Obama: Republican ideas from "last century''

President Barack Obama tried to bolster his re-election campaign with a critique of the Republicans.

US president Barack Obama. Picture: AFP.

URBANDALE - President Barack Obama tried to bolster his re-election campaign on Saturday with a fierce critique of the Republicans' convention and a plea to supporters to cast their ballots as early as possible.

Speaking to a crowd of 10,000 in the battleground state of Iowa, Obama said rival Mitt Romney and his fellow Republicans had offered no new ideas when they held the national spotlight for three days during their convention in Tampa.

"What they offered over those three days was more often than not an agenda that was better-suited for the last century," Obama said. "We might as well have watched it on a black-and-white TV."

Obama criticised Romney for failing to mention the war in Afghanistan or his plans for veterans care in his speech, and said he had failed to outline a credible plan to boost the economy.

"There was a lot of talk about hard truths and bold choices ... but no one ever actually bothered to tell you what they were," Obama said.

Obama is gearing up for his own star turn next Thursday at the Democratic convention in Charlotte, North Carolina, where he will lay out his argument for re-election in a football stadium that can hold almost 75,000 people.

The speech is likely to offer few surprises: Obama has been arguing since June that the election is a choice between continuing the policies he enacted in his first term, such as keeping his health reforms in place and bolstering education spending, and returning to policies enacted under Republican President George W. Bush that hollowed out the middle class in order to cut taxes for the wealthy.

Romney appears to have gained little ground after his high-profile speech at the end of the national convention. Though his speech was seen by 30 million television viewers, much of the chatter afterward was devoted to the antics of Hollywood icon Clint Eastwood, who preceded Romney with a rambling, at times incoherent critique of Obama.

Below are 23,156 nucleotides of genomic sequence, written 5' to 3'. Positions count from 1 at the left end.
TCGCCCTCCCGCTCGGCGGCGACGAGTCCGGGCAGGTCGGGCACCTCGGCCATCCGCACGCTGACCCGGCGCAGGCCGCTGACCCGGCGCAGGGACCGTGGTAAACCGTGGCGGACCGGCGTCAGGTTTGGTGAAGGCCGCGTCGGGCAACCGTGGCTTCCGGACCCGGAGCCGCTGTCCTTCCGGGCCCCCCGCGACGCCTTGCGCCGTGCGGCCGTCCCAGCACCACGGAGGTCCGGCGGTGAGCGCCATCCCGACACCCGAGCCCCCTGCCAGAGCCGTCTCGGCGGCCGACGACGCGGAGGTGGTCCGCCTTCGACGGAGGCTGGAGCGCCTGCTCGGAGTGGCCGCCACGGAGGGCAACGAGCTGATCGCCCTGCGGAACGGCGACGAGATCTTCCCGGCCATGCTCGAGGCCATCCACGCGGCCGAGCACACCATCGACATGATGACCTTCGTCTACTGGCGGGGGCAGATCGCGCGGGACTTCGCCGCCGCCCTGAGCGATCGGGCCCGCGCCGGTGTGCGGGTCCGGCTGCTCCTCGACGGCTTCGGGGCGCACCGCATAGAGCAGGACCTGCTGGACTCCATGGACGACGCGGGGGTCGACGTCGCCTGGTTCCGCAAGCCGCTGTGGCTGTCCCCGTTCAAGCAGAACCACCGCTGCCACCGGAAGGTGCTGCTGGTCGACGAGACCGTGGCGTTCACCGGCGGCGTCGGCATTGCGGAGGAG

The modest bump in popularity that Romney enjoyed during the week appears have dissipated, according to a rolling Reuters/Ipsos poll, and Obama now leads 44 percent to 43 percent. The convention did improve Romney's image in the eyes of voters, but he still lags in several measures of favorability.

Obama, likewise, could see a minimal boost from his own convention speech. The overall dynamic of the race has changed little in recent months, and both sides say they expect the election to be close.


Romney has sought to make the election a referendum on Obama's economic performance. He told a crowd of 3,000 in Cincinnati that Obama had failed to deliver on a promise to create jobs - a central theme of his economy-focused campaign.

"If you have a coach that's zero and 23 million, you say it's time to get a new coach," Romney told a rally in Cincinnati, referring to the number of Americans who his campaign are unemployed or underemployed. "It's time for America to see a winning season again, and we're going to bring it to them."

The convention did give Romney one tangible benefit: He is now free to unleash millions of dollars worth of television advertising that he had been prohibited from using until he officially captured his party's nomination.

The Obama campaign expects that they will be outspent by Romney and his allies on TV. They hope to neutralise that advantage with a strong get-out-the vote effort which has been more than a year in the making.

Early voting is a crucial part of that strategy.

Though the 6 November election is months away, voters begin casting ballots in a matter of weeks. Iowa opens its voting process on 27 September, while Virginia, another crucial battleground state, begins voting on 22 September.

Obama urged supporters in Iowa to cast their votes as soon as possible. The campaign hopes to focus more effort on persuading undecided voters if it can "bank" the votes of reliable supporters ahead of Election Day.

"You can be among the very first to vote in this election," Obama told a crowd of about 10,000.

Early voting was a big part of Obama's success in 2008. Nearly one quarter of the 133 million people who voted that year had already cast their ballots by the time election day rolled around, and polls show that Democratic voters in several swing states were far more likely than Republicans to vote ahead of time.

"Locking up those early voters, especially in a key swing state, can make the difference in the outcome of the election," said Brandon Lenoir, a political science professor at Dickinson College in Carlisle, Pennsylvania.

Obama's Democrats are fighting Republican efforts to roll back early voting in several states. They scored a victory in Ohio on Friday when a judge struck down a Republican attempt to close early-voting stations the weekend before the election.